Climate change poses a Pacific problem
The tiny nation of Tuvalu is facing a crisis. A number of the islands including the capital Funafuti are suffering acute water shortages. On the island of Nukulaelae it is estimated that without intervention the water supplies would have run out by week’s end.
Australia and New Zealand are immediately responding by shipping in temporary desalination plants and fresh water supplies and helping repair existing desalination units. Water tanks, the great bulk of which have been supplied through Australian aid, are part of the longer term solution.
Yet water tanks are only of use if it rains. And here, in the middle of the Pacific Ocean, Tuvalu is experiencing a drought.
Tuvalu is a country comprising nine coral atolls: Low lying strips of land never more than a kilometre wide – usually much less. Parts of Funafuti are as wide as the road.
The sea is omnipresent and the people are seafarers. Their lifestyle, their culture and their sustenance is all about the sea. While in past centuries this centred on fishing and traditional forms of navigation, today the largest source of private sector income is derived from remittances of Tuvaluans crewing large international ships.
And so when the sea, a fundamental source of security and comfort, is transformed by climate change into a source of threat and fear, the feeling of vulnerability is indescribable.
While rising sea levels force the people of Tuvalu to comprehend their homes literally sinking in the future, it is a related threat which is challenging their existence in the present. Changing weather patterns are undermining their water security.
In a country with no rivers or dams small variations to weather patterns wreak havoc. Even a mildly longer drought than normal has the potential to be catastrophic. And one of the longest droughts in the history of the country has left traditional water collection methods along with modern water tanks bereft of water.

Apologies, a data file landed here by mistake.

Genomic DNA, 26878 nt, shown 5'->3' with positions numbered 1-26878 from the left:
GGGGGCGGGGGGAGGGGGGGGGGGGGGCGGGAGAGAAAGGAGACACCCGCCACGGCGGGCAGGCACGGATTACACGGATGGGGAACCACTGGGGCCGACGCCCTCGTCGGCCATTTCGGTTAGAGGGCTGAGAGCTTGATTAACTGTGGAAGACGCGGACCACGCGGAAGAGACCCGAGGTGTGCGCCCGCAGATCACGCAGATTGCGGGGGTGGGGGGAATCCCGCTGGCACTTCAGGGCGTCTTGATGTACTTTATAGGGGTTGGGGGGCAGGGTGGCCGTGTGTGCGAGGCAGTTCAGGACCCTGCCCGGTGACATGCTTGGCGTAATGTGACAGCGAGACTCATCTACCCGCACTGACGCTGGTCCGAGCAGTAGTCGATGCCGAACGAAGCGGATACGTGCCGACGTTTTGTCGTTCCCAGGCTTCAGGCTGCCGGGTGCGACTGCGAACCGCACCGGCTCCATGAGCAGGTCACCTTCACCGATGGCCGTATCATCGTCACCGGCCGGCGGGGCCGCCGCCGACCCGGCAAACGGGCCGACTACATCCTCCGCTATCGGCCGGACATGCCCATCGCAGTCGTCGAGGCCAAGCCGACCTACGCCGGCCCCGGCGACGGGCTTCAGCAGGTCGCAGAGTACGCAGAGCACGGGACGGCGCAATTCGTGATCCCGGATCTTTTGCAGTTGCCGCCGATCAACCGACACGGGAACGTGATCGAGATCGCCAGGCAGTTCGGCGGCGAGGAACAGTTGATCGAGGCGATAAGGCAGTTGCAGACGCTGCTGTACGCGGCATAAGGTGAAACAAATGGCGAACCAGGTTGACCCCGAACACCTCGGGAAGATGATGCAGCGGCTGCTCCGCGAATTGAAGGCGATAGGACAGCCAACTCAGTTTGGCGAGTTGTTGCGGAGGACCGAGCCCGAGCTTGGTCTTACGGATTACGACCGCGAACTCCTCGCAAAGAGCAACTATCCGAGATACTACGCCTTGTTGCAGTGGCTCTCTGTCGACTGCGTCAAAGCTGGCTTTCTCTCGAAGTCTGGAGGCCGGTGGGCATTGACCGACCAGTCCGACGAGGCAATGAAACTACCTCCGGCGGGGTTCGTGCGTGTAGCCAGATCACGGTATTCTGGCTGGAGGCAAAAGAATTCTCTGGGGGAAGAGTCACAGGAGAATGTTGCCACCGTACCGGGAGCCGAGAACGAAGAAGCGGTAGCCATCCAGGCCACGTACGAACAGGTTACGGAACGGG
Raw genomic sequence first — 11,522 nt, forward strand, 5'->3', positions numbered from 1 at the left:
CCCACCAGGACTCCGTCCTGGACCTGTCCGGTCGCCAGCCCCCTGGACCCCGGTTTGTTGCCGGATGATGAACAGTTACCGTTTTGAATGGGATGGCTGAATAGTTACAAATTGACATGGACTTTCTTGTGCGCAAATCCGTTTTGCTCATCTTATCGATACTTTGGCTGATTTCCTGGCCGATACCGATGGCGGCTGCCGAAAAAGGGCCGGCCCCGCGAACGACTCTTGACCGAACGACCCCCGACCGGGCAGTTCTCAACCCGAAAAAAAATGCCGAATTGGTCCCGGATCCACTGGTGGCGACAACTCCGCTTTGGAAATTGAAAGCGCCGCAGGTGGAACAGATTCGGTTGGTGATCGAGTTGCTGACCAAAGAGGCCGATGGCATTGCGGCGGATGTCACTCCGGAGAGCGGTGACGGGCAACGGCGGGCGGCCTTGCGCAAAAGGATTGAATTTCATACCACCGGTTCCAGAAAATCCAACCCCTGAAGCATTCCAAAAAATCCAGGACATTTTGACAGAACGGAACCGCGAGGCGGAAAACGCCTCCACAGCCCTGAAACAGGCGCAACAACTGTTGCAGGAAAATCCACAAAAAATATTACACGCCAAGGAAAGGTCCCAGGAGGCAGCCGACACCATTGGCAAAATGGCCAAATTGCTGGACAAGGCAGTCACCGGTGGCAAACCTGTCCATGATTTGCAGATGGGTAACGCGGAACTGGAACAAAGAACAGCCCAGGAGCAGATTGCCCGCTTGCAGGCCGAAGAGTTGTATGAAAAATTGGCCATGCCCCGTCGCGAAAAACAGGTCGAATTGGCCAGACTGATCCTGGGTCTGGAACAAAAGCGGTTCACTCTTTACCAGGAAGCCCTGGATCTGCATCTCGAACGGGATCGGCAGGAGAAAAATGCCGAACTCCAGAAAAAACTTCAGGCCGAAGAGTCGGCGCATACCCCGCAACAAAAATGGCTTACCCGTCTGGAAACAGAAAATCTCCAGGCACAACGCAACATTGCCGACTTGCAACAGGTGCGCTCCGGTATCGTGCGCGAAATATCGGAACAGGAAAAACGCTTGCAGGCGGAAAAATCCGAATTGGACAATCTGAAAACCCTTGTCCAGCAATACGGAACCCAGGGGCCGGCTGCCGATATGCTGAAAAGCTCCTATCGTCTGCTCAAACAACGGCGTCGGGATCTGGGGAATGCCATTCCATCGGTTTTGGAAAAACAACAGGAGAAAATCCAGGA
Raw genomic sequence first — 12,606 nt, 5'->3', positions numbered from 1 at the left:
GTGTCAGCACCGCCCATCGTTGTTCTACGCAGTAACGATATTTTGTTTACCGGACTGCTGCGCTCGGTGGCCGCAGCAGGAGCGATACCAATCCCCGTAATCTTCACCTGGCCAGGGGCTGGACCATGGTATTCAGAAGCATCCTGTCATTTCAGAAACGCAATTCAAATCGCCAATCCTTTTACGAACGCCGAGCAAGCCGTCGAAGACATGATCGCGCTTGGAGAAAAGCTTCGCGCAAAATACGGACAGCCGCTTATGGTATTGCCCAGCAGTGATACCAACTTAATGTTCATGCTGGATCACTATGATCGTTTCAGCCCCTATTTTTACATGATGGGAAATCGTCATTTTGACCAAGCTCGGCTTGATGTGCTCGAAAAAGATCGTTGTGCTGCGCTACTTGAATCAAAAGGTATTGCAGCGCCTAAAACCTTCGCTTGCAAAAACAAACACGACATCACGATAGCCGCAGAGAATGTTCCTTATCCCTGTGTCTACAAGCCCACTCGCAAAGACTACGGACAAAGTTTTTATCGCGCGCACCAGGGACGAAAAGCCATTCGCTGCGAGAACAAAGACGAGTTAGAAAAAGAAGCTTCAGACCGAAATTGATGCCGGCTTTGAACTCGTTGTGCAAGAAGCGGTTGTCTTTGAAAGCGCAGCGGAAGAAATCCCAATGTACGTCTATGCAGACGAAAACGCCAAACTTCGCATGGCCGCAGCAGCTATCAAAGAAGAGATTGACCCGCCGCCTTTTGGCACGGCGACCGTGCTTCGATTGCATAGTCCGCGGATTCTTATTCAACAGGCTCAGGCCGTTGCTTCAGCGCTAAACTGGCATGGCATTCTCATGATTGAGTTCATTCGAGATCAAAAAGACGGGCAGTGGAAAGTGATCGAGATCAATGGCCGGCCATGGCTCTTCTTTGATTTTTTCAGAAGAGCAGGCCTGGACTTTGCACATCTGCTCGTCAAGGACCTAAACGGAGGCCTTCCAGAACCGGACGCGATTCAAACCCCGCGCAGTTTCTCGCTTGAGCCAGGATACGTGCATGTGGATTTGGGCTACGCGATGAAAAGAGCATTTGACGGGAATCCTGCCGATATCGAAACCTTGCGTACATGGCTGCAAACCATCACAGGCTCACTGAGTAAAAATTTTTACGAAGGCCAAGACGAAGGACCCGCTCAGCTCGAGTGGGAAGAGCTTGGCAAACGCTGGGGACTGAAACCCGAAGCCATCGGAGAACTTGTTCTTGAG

Anote Tong is the President of another coral atoll nation: the Republic of Kiribati. Like its neighbour Tuvalu it faces all the challenges and feels all the vulnerabilities presented by climate change. Together they are the canary in the global coal mine of climate change.
At the end of 2009 in Copenhagen, President Tong came to international prominence as he sought to tell the story of the most vulnerable communities to climate change in the world. Australia’s special relationship with the Pacific compels us to lend our voice in the telling of that story.
In July this year, along with Marcus Stephen the President of Nauru, I participated in a debate in the United Nations Security Council on climate change. The debate was sponsored by the nations of the Pacific Ocean to highlight that for them climate change represents an existential threat to their security every bit as real as any armed conflict.
What struck me at the Security Council was that virtually no-one in that room had ever seen the peculiar nature of life on a coral atoll. The idea that there are countries where there are no hills to run for, and that water is ceasing to flow from taps right now was beyond the parameters of the understood threat.
The debate helped lead to the first ever visit by a UN Secretary-General to Kiribati. To witness Secretary-General Ban Ki-Moon see firsthand the sea erosion which comes to within a few meters of the country’s main runway, the spoiling of the water table which means that many of the island’s wells are no longer useable, and to meet people who have the sea come into their living room every king tide was to witness a moment in history.
The water crisis in Tuvalu has its connection with the debate around a carbon price in Australia.
This is not to say that the motivation for pricing carbon in our economy is to provide secure drinking water in Tuvalu. We all understand that Australia alone will not redress climate change.
The motivation for pricing carbon in Australia is to ensure that Australia is not left behind as the rest of the world moves. In a global economy where dependency upon carbon is penalised we cannot allow ourselves to be so exposed. And living, as we do, in the most carbon dependent economy in the developed world the prosperity of our future industry demands that we move to address our carbon dependency now.
Yet the connection does lie in the global story of climate change. For lest there be any doubt that the world is in fact moving, the very real experiences of Tuvalu and Kiribati along with those of the Aral Sea, the Greenland Ice Sheet and the Amazon Basin are the driving force which will see the global will to act on climate change grow in intensity each and every day.
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